It’s funny how the words can flow when I get a grip on what’s been bothering me causing decent writing to get stuck in the deepest corners of my head.
Christine, from Love, Life, Surf posted a piece that I read this morning about being labeled.
This week, I too was faced with one of the labels that I can’t seem to come to terms with.
This is the crux of my issue; the source of the block.
On Monday I went to visit to my doctor who has been there for me through ultrasounds with absent heartbeats, D&C’s, crazy pills and way too many tears. That much history gives someone enough knowledge about a person to have frank conversation.
Needless to say I was anxious about the visit.
That morning I put on mascara, which I never do because it hurts my eyes, in an attempt to look together. This was dumb, because all the reasons that I’m not together were imprinted in my file; proof of my past heartbreaks and medications and the reasons for them all permanently etched in black ink.
Everything was going fine until she went to check my weight.
“You don’t want to know what you weighed a year ago, Martha. My experience with you is that you eat when you’re sad. What’s going on?”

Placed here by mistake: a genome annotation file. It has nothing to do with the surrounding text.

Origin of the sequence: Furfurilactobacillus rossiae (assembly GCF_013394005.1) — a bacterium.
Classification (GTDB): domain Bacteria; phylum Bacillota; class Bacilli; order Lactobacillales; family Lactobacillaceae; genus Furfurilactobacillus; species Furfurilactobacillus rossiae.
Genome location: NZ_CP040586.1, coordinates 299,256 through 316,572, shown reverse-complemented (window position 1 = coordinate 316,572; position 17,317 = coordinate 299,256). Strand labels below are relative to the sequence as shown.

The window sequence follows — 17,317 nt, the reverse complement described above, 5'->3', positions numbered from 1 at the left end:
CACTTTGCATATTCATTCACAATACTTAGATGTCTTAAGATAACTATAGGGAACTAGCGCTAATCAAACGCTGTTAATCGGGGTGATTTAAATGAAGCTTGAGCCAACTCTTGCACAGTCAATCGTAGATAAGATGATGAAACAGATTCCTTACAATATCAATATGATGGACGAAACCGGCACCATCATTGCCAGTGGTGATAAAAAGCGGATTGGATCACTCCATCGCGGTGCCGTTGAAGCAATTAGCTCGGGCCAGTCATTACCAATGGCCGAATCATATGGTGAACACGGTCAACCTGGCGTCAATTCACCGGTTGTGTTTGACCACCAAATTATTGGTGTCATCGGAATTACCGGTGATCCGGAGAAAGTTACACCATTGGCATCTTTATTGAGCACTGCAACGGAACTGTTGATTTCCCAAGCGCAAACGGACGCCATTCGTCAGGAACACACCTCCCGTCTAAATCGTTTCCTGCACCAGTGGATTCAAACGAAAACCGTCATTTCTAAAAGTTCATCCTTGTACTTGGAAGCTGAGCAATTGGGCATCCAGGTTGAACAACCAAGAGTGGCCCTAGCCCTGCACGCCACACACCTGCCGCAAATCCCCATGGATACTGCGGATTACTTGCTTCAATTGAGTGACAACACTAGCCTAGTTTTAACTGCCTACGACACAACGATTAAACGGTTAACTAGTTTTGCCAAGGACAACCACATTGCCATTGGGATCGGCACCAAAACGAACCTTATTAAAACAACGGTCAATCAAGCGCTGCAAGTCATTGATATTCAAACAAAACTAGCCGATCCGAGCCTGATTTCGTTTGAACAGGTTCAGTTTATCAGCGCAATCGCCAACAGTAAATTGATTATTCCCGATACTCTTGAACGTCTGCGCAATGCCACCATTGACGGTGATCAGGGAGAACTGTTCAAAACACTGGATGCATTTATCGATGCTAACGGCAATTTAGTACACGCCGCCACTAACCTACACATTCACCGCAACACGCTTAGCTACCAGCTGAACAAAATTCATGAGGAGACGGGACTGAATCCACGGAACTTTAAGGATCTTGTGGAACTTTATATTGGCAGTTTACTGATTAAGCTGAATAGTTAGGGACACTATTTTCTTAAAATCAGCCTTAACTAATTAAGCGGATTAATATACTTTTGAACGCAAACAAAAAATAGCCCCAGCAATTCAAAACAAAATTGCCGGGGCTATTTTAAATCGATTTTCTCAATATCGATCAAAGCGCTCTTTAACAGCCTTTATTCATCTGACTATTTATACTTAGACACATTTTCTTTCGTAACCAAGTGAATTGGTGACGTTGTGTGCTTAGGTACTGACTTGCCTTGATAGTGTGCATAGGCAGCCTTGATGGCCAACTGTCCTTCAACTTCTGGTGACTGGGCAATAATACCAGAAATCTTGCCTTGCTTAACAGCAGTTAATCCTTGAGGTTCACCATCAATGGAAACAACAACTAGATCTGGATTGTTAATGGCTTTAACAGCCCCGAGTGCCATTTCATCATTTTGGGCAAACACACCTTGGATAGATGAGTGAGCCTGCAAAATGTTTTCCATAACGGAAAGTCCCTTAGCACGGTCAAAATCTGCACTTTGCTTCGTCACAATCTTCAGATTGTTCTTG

She’s efficient, my doctor, I must give her that.
Without missing a beat I put on my biggest smile in an effort to convince her that I had everything under control.
“I’m not sad!” I exclaimed.
“I ran a marathon!”
“I’m not taking Metformin anymore!”
“Brian and I are getting along!”
“Yes, we’re having sex!”
“Yes, I’m getting sleep!”
“No, I’m not depressed!”
“I’m blogging! I write! I’m doing things that make me happy!”
It all came out so fast; a high pitched attempt to convince Dr. Polly that I was totally A-Okay.
Driving home I was shocked by not only my behavior, but that feeling deep inside that pointed to self-loathing.
Am I a fraud? I blog about healthy living, yet I was just faced with all the ways I’m not.
In my anger I began to repeat the mantra, “I am more than a number on the scale!”
She hadn’t come out and labeled me fat, but the silent judgement rang in my ears.
The more I thought about it, the more anxious and angry I became.
I got home and the typical response to those kind of feelings took hold.
A chocolate chip cookie here, a bowl of ice cream there, a handful of marshmallows have no fat, dark chocolate is good for you, have a little more.
Food as comfort. Dammit. There it is.
Jenny C. may not be happy with me at my weigh in this morning, but it will be good to talk to someone about this pattern that I so easily slipped into in the moment my control of life seemed unmanageable. The moment that it wasn’t shiny and happy and not just perfect.
Perfection. None of us fit that description.
Happiness. It isn’t possible to be so all the darned time.
Managing. Living the best we can and recognizing our weaknesses.
Forgiveness. Believing that we deserve it, even when all signs point to the lack of perfection.
I am a work in progress.
I am more than a number on a scale.
I am a writer. I am a mother. I am a daughter and a wife. I am strong. I run. I care about people. I don’t lie. I am fair. I have worth.
With the post finally written I’m going for a run.